Today was Friday, and we sent Nir and Shlome on their way early so they could get home for Shabbat.  We also said goodbye to Sandersons, our new friends from Guernsey, England who joined with us since we arrived at the Scots in Tiberius.   A number of us then headed to the Old City to fulfill the 11th commandment (to shop and invest in the local Israeli economy).  Here are some pictures from today.

Thursday, February 20, 2014

Tired Legs, Full Hearts

Boy are our legs tired.  We have had two very full days of over 20,000 steps each.  But our hearts are full and this group has stepped up admirably. (No pun intended)  Today we left a little after 7:00 am so we could beat the line to go up on the Temple Mount.  As Nir explained the history and tensions of this sacred spot, the area was filled with groups of Muslim men and women who were reading the Quran and praying.  A group of Jewish students entered the mount and the crowd started shouting Allah Akbar.  It was not frightening to us, just interesting.  We continued to walk and see the bedrock stones we know were there when Jesus walked in this same location.  We discussed the two possibilities of the location of the Temple.  The view of the Mount of Olives from here reminded us that Jesus one day will return on that mountain and walk into the city through the Eastern gate.

Before exiting through the Lion's Gate, we stopped by the Pool of Bethesda and St. Anne's Church.  We sang to the beautiful echoes in the church.  By the pool we read the story of the healing of the paralytic in John 5.  We discussed how it is vital for us and others to answer the question Jesus asked, "Do you want to get well?"

A short bus ride later, we found ourselves wandering from the Jaffa Gate, through part of the Muslim and Armenian quarters to the Jewish quarter.  We stood on the roof of a public section of that quarter and reoriented ourselves with everything we had visited so far.  We then walked to see a section of the wall from the time of King Hezekiah and how he expanded the wall to include the upper hill.  Following a walk down the cardo, or marketplace center of the city in Jesus day, we visited the Herodian house.  This was the home of a rich Jewish family at the time the Romans destroyed Jerusalem in 70 AD.  There were gorgeous mosaic floors, bath tubs, two ritual baths and evidence of expensive glassware and of the fire that destroyed the house.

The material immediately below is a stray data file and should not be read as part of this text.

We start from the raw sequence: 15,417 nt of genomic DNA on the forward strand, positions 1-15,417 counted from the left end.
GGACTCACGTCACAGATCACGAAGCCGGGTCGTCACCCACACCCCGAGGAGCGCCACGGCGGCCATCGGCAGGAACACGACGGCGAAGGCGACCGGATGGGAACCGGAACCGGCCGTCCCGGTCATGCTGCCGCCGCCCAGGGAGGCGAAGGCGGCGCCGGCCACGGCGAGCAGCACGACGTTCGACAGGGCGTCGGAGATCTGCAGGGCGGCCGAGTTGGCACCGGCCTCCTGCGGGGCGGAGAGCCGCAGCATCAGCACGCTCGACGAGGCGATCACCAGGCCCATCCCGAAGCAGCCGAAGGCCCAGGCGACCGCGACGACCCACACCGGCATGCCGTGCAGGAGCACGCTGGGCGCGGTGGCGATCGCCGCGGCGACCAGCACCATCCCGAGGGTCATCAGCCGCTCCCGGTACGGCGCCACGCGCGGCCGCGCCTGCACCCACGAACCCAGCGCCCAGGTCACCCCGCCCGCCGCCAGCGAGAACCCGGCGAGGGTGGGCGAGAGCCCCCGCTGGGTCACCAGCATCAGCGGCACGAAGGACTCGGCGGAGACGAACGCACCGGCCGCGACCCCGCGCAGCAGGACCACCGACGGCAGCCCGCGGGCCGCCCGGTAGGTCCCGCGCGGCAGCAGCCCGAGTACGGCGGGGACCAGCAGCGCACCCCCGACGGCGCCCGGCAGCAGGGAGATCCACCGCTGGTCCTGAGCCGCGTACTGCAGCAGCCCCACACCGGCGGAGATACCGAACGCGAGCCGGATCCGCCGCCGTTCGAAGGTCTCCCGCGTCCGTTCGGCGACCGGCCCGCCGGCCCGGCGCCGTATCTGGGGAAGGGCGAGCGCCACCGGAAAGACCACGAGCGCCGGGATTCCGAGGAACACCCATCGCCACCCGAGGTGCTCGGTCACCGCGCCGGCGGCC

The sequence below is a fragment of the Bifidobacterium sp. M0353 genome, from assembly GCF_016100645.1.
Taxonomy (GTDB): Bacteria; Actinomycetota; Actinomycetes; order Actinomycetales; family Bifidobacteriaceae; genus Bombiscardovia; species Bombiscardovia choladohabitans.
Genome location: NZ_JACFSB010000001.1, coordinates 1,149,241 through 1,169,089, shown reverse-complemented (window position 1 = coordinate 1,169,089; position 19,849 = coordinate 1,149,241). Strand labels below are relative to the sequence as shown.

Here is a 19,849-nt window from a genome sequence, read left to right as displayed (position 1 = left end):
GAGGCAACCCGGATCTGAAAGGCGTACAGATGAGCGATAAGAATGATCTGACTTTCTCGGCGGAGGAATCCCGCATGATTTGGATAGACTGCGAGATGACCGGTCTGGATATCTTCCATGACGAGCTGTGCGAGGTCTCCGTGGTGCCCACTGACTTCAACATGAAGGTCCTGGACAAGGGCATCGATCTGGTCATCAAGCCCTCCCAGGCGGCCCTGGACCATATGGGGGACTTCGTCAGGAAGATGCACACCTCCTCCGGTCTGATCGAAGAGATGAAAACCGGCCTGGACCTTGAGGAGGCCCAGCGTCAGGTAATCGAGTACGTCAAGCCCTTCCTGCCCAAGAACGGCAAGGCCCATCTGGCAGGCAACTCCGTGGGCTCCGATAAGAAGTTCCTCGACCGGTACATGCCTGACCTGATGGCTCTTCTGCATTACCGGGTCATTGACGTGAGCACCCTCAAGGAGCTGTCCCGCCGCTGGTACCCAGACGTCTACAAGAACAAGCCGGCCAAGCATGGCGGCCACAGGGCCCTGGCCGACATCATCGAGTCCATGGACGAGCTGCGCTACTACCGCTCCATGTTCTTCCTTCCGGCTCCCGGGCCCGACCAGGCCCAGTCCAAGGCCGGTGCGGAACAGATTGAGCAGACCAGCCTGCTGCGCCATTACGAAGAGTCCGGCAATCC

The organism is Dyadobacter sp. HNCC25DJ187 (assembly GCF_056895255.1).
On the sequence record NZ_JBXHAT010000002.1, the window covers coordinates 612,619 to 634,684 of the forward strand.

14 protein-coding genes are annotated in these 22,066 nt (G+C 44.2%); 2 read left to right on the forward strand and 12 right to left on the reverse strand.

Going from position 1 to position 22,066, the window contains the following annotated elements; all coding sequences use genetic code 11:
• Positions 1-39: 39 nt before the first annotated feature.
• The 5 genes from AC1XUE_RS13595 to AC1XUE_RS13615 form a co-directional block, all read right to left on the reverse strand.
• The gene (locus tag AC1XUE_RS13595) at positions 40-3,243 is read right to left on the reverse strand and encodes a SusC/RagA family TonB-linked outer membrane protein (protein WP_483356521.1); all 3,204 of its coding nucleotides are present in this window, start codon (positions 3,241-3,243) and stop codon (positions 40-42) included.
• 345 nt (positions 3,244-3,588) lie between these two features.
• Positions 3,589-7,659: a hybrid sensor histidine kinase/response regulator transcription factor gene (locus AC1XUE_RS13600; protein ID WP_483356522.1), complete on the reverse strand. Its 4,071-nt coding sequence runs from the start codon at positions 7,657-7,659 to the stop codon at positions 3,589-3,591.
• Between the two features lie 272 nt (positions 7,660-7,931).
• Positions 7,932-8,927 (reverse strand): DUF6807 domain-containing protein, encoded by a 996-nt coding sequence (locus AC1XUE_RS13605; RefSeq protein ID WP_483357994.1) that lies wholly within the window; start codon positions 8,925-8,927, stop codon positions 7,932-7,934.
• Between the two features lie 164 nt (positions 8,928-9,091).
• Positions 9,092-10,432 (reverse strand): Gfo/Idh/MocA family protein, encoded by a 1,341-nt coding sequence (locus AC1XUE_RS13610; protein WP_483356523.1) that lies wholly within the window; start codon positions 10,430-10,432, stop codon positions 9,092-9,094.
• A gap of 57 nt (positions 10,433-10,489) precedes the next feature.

Following lunch, we had the privilege of placing prayer requests from hundreds of others in the Western Wall and praying over them.  It was a sacred moment for us.  We then followed the rabbinical tunnel along the path Jesus would have been taken to be tried by Pilate.  We ended our day by following the Via Dolorosa all the way to Calvary and the tomb in the Church of the Holy Sepulchre. What God did powerfully and naturally men do religiously and ornately.

Tomorrow will be an easier day but still very meaningful.  Here are some pictures from today.

Wednesday, February 19, 2014

A Day of Heights and Depths

This was a day of contrasting altitudes.  But it did give us a well-rounded sense of the topography and historical context of Jerusalem, from David's time to the present.

We tried to go up the Temple Mount first thing this morning but the line was too long.  So we started walking at the Jaffa Gate and made our way to Mt. Zion.  We visited the Upper Room, site of the last Supper and Pentecost.  We then followed along Mt. Zion to Caiaphas' House.  This was the place where Jesus was tried before the Sanhedrin and where Peter denied the Lord.  In the jail, a pit in the basement of the home, we had Martin (father of an English family that has been traveling with us since Tiberius) read Psalm 88.  It gave a solemn reminder of how the Lord may have felt that night.

Shlome our bus driver then delivered us to the top of the Mt. Of Olives for the stunning view of the Old City.  Walking down the Palm Sunday trail we could hear the sounds of "Blessed is He who comes in the Name of the Lord."  Following a visit to the Garden of Gethsemane and the Church of All Nations, we spent some quiet time in a private garden of olive trees nearby.  We took a few minutes to review the night of the arrest from the last supper on Mt. Zion, to the arrest, to the trial at Caiaphas' house.  Everyone was then left to their own thoughts in the quiet of the garden.

Following lunch at Ramat Rachel, we headed for the City of David.  So much has been done to this site over the past ten years.  We went down into the city, hearing about the archeological finds that affirm the Davidic dynasty.  We then made our way along the ancient water system and sewage tunnel all the way from the Pool of Siloam to the Southern Wall of the Old City along the Cheesemaker Valley.  It was a long, sometimes tight, sometimes damp journey.  But it gave us a real sense of walking along the length of the city of Jesus' day.

We ended our day sitting on the same steps that Jesus sat on when He was twelve and was speaking to the Rabbis the time His parents left Him.  It was an amazing way to end our long and fruitful day.

Here are some visual reminders.